Each unit is represented by an ecosystem team which has developed its own biologically- based strategy. The Service has identified and defined boundaries for 53 ecosystem units by grouping the USGS defined watersheds -

1 northwest forest plan nwfp
1) Northwest Forest Plan (NWFP)
  • Connectivity
  • Landscape heterogeneity
  • Structural complexity
  • Integrity of aquatic systems
  • Plan represents an agreement among diverse stakeholders to manage across wide forest and insitutional boundaries
2 greater yellowstone ecosystem
2) Greater Yellowstone Ecosystem
  • Number of various agencies governing the management of the lands
  • 2 national parks: Yellowstone and Grand Teton (parts of Wyoming, Montana & Idaho)
  • 3 national wildlife refuges
  • Headwaters of 3 major river systems: Yellowstone, Snake and Green Rivers
3 bocas del toro panama
3) Bocas del Toro, Panama
ii using natural processes under ecosystem management
II. Using Natural Processes under Ecosystem Management:
  • Management must protect ecological processes that determine the characteristics of the ecosystem

Ecological Processes:

  • Disturbance
  • Succession
  • Important types of natural disturbance
a natural disturbance
A. Natural Disturbance
  • A force that alters a community and usually removes organisms from it, but is an integral part of ecosystem structure/function
    • Intermediate level: positive effects (increase heterogeneity) reduces competition, increases biodiversity
b succession
B. Succession
  • There is an impact of established species upon their environments…causes changes in environmental conditions.



for species



for species



for species






Primary community: arises in a lifeless area

Secondary community: occurs after disturbance

1 fire as a natural disturbance
1) Fire as a natural disturbance
  • Habitat heterogeneity, amount of edge
  • Species Diversity
  • Nutrient uptake
  • Nutrient loss from soil
  • Erosion and surface runoff
  • Stream flow rates
  • Grazing and browsing of ungulates
  • Establishment of early successional species

Prescribed Burns -the controlled application of fire to existing naturally occurring fuels under specified environmental conditions, which allows the fire to be confined to a predetermined area.

  • suppressed fires can result in overgrowth of non-native shrubs, trees and grasses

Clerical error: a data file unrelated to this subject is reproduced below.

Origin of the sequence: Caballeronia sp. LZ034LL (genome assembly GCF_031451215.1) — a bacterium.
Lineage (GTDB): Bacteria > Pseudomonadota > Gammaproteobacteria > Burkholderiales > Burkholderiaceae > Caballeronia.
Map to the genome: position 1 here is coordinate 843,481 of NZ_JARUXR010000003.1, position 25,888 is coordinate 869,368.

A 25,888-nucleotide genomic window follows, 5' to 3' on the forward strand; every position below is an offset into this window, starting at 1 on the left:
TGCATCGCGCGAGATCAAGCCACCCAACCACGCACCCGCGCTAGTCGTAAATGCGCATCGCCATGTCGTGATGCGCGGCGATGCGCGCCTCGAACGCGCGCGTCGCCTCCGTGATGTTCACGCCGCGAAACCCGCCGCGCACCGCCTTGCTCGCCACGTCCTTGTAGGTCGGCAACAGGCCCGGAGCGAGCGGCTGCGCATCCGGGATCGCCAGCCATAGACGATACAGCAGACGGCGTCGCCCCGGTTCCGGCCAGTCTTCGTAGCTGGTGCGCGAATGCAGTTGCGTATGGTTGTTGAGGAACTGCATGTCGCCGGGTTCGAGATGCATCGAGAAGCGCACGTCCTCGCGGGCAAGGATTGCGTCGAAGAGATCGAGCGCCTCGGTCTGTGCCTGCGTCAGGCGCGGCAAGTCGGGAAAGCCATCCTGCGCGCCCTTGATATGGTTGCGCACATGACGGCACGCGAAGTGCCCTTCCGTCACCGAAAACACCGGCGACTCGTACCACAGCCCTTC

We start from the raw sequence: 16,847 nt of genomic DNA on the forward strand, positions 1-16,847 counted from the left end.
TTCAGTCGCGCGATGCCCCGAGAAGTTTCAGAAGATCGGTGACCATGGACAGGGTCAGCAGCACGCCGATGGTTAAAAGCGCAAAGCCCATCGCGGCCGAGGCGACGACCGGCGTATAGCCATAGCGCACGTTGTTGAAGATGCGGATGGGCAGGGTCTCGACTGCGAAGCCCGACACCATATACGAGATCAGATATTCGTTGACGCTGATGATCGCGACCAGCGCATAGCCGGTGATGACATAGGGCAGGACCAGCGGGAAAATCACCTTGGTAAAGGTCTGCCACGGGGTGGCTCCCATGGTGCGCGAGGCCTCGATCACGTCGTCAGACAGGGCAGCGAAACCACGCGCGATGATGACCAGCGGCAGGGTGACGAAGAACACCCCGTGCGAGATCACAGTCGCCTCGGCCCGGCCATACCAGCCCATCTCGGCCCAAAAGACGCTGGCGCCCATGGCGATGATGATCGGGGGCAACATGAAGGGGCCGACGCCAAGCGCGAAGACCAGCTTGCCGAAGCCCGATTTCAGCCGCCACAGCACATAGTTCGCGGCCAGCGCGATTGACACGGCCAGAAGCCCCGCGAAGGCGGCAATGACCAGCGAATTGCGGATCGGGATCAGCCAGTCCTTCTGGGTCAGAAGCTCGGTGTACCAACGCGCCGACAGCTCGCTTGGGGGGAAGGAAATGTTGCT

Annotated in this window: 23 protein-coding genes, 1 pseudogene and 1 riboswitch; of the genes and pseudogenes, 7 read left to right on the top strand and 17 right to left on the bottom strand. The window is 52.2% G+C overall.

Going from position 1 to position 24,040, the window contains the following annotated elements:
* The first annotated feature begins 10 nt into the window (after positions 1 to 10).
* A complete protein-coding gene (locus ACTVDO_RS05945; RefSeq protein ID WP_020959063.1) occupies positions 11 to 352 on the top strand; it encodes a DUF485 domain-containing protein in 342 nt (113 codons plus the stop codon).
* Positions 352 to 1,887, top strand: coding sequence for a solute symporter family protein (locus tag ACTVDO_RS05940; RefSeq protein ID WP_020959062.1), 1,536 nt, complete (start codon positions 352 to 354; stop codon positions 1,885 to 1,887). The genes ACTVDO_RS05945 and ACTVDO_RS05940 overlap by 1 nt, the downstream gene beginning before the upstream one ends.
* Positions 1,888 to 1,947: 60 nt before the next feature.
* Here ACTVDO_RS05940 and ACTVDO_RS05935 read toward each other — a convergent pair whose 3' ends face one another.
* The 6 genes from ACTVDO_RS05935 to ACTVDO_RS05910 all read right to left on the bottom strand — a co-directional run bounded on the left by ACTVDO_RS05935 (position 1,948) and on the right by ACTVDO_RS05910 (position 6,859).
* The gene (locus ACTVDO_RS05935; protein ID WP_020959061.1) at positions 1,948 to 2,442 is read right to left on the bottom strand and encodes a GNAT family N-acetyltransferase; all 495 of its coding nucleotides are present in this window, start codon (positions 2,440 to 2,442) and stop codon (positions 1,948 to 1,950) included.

• Native, fire-resistant species survive –some even dependant upon fire
  • Leaf litter & undergrowth removed -helps to remove the “fuel” for future fires
  • Problem: potential to spread to inhabited areas – out of control…

Prairie ecosystem:

In a study comparing an area burned in April after the snows melt to an area unburned for 25 years, there was a three to fourfold increase in forbs (flowers) for 1 to 2 growing seasons.

effects of flooding
Effects of Flooding
  • Natural flooding – increases habitat heterogeneity

Damn Dams!

Effects of Dams on ecosystems

3 herbivores small scale disturbance agents
3). Herbivores – small scale disturbance agents
  • Regulate habitat, energy flow, nutrient cycling, plant nutrition
  • prevent vertical development, reduce litter and soil nutrients
experiment 1 artificial ponds
Experiment 1: Artificial ponds
  • Cattle tanks
  • Stock with leaf litter, plants, invertebrates
  • 1200 newly hatched larvae of a mix of the 6 anuran species (150 to 300 each species)
  • Predators: 0, 2, 4, 8 adult newts
temporary pond amphibians
Temporary pond amphibians
  • Predators … salamanders
    • Newts (Notophthalmus)
      • adults and larvae
  • Prey: anuran larvae
effect of newt predation
Effect of newt predation
  • 0 newts
    • Scaphiopus dominates, Hyla rare
  • 2 newts
    • Scaphiopus dominates, Hyla crucifer increases
    • Maximal mass of anuran adults; Maximal evenness
  • 4 newts
    • Hyla crucifer & Scaphiopus equally abundant
  • 8 newts
    • 60% Hyla crucifer, all others rare